Rabbit desexing

Should rabbits be desexed?

There are a number of benefits to desexing your pet rabbit. It is a big responsibility to care for a pregnant animal and her babies, and it’s the right thing to do to help prevent large numbers of unwanted rabbits who end up in animal shelters needing new homes.

There are also health benefits to desexing your rabbit. If undesexed, female rabbits can run the risk of developing cancer of the uterus, mammary tumours and can have phantom pregnancies. It would also remove the risk of testicular cancer in males.

If you’re housing more than one rabbit together, it vital to prevent pregnancies and aggressive behaviour between rabbits. Same sex couples will fight, with the chance arguments will seriously escalate to cause each other grievous harm.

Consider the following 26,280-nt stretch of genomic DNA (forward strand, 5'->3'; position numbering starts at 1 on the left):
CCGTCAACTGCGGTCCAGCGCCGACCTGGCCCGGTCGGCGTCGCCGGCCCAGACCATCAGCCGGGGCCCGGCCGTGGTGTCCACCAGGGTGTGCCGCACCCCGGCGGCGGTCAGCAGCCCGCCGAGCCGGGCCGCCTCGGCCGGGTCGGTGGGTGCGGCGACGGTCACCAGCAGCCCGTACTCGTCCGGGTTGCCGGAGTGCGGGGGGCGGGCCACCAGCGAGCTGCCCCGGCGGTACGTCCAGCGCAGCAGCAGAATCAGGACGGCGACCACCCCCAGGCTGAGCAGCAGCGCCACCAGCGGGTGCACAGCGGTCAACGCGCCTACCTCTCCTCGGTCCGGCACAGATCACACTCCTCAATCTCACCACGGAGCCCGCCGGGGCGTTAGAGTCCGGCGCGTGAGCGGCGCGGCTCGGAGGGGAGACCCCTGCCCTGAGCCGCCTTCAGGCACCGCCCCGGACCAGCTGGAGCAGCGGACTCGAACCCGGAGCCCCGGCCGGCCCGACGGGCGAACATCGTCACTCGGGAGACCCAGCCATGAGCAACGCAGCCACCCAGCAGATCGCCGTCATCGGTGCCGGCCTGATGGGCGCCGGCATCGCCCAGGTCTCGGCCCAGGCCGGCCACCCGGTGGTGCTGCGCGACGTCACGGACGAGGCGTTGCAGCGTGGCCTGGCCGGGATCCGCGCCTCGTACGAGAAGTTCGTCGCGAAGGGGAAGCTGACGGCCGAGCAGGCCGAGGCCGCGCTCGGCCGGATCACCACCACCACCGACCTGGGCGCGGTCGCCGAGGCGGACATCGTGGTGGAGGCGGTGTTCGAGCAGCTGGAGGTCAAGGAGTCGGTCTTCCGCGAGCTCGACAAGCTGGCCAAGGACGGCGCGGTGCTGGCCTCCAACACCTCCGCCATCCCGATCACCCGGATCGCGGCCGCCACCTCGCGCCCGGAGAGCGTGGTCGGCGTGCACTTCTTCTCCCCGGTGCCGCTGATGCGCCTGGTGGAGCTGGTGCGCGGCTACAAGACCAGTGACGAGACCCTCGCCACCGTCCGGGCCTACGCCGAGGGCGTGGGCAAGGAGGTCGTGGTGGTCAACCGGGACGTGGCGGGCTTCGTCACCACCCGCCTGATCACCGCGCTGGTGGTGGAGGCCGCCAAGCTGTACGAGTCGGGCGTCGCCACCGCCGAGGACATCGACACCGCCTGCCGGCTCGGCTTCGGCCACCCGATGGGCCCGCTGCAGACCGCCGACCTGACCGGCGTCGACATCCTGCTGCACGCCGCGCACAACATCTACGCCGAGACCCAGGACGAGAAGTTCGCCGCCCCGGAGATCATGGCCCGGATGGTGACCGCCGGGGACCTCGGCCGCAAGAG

How early can rabbits breed?

They reach their sexual maturity when they have grown to about 75% of their body weight, meaning smaller breeds will reach sexual maturity earlier. Rabbits can breed as young as four months of age and can have 10-11 litters in a single year, with up to 12 kittens per litter (24 was the record!). Within a few years, undesexed rabbits and their offspring can produce thousands and thousands of baby rabbits.

Post-desexing care

Your rabbit (either male or female) would have a surgery when it was desexed. You need to check the wound area daily to make sure that it has not become infected or swollen. If this occurs, you should take your bunny to the vet clinics immediately.

The sutures, or stitches, do not have to be removed but will dissolve over time. When you get home with your rabbit continue to monitor it to make sure that it is behaving and eating normally.

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